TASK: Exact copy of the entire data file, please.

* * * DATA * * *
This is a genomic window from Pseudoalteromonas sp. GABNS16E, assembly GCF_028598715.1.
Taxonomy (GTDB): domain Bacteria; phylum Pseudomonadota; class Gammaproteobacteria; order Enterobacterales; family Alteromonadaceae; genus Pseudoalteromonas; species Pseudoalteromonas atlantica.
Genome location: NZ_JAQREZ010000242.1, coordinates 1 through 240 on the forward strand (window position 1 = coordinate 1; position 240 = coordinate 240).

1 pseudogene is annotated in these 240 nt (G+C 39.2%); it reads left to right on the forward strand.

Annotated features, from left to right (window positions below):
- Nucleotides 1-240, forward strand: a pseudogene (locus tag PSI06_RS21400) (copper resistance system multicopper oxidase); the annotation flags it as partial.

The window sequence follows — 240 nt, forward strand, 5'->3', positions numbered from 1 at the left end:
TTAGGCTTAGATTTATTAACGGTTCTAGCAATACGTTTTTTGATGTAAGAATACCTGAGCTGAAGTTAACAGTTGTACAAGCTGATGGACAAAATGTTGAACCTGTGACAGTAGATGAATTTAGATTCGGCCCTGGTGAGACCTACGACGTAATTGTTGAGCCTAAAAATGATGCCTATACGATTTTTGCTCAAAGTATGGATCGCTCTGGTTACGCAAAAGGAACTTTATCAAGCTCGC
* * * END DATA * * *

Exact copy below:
This is a genomic window from Pseudoalteromonas sp. GABNS16E, assembly GCF_028598715.1.
Taxonomy (GTDB): domain Bacteria; phylum Pseudomonadota; class Gammaproteobacteria; order Enterobacterales; family Alteromonadaceae; genus Pseudoalteromonas; species Pseudoalteromonas atlantica.
Genome location: NZ_JAQREZ010000242.1, coordinates 1 through 240 on the forward strand (window position 1 = coordinate 1; position 240 = coordinate 240).

1 pseudogene is annotated in these 240 nt (G+C 39.2%); it reads left to right on the forward strand.

Annotated features, from left to right (window positions below):
- Nucleotides 1-240, forward strand: a pseudogene (locus tag PSI06_RS21400) (copper resistance system multicopper oxidase); the annotation flags it as partial.

The window sequence follows — 240 nt, forward strand, 5'->3', positions numbered from 1 at the left end:
TTAGGCTTAGATTTATTAACGGTTCTAGCAATACGTTTTTTGATGTAAGAATACCTGAGCTGAAGTTAACAGTTGTACAAGCTGATGGACAAAATGTTGAACCTGTGACAGTAGATGAATTTAGATTCGGCCCTGGTGAGACCTACGACGTAATTGTTGAGCCTAAAAATGATGCCTATACGATTTTTGCTCAAAGTATGGATCGCTCTGGTTACGCAAAAGGAACTTTATCAAGCTCGC